This past Sunday, for the third time, I renewed my subscription for Feedbin, an online service that allows me to read and consume my favorite information sources. And I did it with a smile. At $50/year for subscription, it is not cheap. But it is worth every penny — it is one of the most used services in my life.
So, what is Feedbin?
As the name suggests, it is an RSS feed reader. However, that would be limiting its capabilities. Sure, I have subscribed to about 100-odd RSS feeds. Their words flow directly into my Feedbin account. And there are about 20 podcasts that hit my podcasts folder in Feedbin. But the most magical part of Feedbin is that it gives me a secret email address that allows me to subscribe to various newsletters.
I cannot underscore how handy this email address can prove to be in this era of email newsletter bubble. With the current newsletter boom, it has been a godsend. I can find all the good stuff flowing into a single location, and it gives me a chance to read them as an when my schedule allows. It also makes it easy to unsubscribe from newsletters as they start to atrophy or become too preachy.
I just learned that I could also follow my favorite Twitter accounts and Twitter lists, but it is not high on my wishlist. I think Nuzzel does a better job of aggregating and sorting readable (and popular) materials shared by people I like and respect. Feedbin also offers a feed syncing service and as a result, it works with all sorts of RSS readers. I don’t need them. And instead, I prefer to go to their website — mobile and desktop. There is a Feedbin app — you can skip it because the mobile site is that good.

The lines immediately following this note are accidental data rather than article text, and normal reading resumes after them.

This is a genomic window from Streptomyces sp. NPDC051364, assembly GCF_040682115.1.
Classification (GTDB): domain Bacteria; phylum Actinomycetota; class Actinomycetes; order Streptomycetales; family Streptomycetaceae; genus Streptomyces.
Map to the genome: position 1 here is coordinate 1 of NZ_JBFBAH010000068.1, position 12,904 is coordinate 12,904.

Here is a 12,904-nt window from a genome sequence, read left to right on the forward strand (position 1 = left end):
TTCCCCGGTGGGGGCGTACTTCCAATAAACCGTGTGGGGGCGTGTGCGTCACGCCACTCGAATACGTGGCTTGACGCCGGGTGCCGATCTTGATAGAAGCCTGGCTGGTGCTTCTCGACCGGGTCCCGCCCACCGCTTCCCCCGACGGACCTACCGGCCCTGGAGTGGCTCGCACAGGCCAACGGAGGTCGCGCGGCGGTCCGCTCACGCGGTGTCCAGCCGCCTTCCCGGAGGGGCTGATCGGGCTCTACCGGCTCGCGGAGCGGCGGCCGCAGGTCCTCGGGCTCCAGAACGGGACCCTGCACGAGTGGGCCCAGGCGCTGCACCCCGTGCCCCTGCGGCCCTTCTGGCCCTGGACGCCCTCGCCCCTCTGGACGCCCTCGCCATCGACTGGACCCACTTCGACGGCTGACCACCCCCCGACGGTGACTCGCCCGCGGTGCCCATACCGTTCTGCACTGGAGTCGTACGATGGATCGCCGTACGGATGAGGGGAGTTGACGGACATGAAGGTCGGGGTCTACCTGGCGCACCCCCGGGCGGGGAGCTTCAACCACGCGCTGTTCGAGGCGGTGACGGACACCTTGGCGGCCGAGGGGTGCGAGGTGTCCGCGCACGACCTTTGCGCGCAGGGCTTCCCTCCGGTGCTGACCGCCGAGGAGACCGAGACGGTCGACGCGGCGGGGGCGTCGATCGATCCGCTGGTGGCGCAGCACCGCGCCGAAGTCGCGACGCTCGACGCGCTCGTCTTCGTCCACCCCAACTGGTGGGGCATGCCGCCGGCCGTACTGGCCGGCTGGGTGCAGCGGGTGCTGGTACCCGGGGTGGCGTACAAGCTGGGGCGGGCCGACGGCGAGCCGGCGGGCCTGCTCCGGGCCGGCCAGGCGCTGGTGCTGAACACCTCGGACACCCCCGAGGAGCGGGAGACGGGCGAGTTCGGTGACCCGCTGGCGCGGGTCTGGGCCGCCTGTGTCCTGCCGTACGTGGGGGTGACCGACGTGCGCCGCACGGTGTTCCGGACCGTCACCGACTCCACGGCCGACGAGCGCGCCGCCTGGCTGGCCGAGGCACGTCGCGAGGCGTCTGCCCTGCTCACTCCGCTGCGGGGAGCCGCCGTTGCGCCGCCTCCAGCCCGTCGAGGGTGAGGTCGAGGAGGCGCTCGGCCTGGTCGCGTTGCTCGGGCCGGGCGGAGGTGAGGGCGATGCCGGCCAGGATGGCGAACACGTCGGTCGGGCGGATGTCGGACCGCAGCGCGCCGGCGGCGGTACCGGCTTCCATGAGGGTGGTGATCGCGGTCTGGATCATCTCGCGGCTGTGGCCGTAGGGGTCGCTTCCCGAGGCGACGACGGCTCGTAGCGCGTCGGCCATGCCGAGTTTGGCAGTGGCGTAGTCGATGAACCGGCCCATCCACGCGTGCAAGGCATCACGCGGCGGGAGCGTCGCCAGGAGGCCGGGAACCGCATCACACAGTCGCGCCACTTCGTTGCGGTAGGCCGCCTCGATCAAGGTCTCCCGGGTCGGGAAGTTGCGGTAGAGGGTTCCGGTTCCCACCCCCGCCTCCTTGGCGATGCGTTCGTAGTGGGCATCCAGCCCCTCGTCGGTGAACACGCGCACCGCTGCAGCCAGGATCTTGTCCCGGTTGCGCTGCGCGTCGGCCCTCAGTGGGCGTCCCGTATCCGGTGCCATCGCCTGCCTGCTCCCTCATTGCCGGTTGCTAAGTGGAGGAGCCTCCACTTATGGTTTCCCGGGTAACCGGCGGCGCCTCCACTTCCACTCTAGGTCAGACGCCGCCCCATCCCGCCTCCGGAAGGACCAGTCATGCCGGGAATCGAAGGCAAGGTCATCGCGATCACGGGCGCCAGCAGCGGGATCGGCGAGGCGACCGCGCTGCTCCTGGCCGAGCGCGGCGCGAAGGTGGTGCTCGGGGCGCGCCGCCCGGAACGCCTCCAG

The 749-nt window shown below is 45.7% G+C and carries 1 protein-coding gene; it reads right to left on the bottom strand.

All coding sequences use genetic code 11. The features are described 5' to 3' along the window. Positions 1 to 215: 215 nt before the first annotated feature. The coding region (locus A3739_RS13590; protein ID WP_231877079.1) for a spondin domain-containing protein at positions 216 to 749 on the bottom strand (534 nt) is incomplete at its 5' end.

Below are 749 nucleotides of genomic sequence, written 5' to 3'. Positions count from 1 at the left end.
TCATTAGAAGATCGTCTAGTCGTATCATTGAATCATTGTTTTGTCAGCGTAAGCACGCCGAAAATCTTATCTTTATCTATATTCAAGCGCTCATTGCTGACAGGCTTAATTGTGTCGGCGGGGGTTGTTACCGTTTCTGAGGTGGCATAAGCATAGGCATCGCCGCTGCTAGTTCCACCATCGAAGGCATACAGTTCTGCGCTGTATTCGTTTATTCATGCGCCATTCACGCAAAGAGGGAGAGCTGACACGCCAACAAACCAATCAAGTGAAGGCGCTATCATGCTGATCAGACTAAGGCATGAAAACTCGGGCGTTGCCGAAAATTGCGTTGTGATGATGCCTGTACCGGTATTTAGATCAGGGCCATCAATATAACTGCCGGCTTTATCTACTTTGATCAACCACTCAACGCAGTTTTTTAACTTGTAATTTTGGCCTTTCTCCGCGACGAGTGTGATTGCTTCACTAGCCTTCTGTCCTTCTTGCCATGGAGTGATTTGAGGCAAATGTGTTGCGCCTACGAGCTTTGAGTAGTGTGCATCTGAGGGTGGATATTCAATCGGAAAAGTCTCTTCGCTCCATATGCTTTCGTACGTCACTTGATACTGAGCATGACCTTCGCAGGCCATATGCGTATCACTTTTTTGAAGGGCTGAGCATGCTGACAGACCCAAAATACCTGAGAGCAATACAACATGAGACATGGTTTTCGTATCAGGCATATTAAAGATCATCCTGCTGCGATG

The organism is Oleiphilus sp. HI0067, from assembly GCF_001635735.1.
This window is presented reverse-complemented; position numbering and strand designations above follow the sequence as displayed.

I can add articles to my Pocket account. I can also save the links to Safari Reading List. It integrates very well with Bear App. I can also open all items in “reader” mode on Safari. In short, it works well with my read, save, and write workflow.
There are other great readers — Feedly, for example. However, that costs just over $12 a month or $8 a month if billed annually. The free Feedly is somewhat limited and doesn’t come with the newsletter email subscription option.
I prefer Feedbin, which costs $5 a month, or $50 a year. I also like the way it looks. It is just devoid of any frills and epitomizes the marriage of form and function. The app creator Ben Ubois is explicit in saying that the “primary goal of Feedbin is to provide a great reading experience.”
I am looking forward to another great year of reading on Feedbin.
Bonus Link: How to read RSS in 2020. This is a great primer by Laura Kalbag.
3 thoughts on “In praise of Feedbin”
For a rss management service I found it disturbing that their blog doesn’t show an rss feed link..
I am currently with Feedly and am looking for an alternative. Feedbin is shortlisted, but there are a few things I would like to see differently. There are improvements in daily use. I need many filters to simplify my readings. There are no restrictions on the number here. It’s good. I wrote to the developer to ask if my suggestions could be implemented. Let’s see if he answers.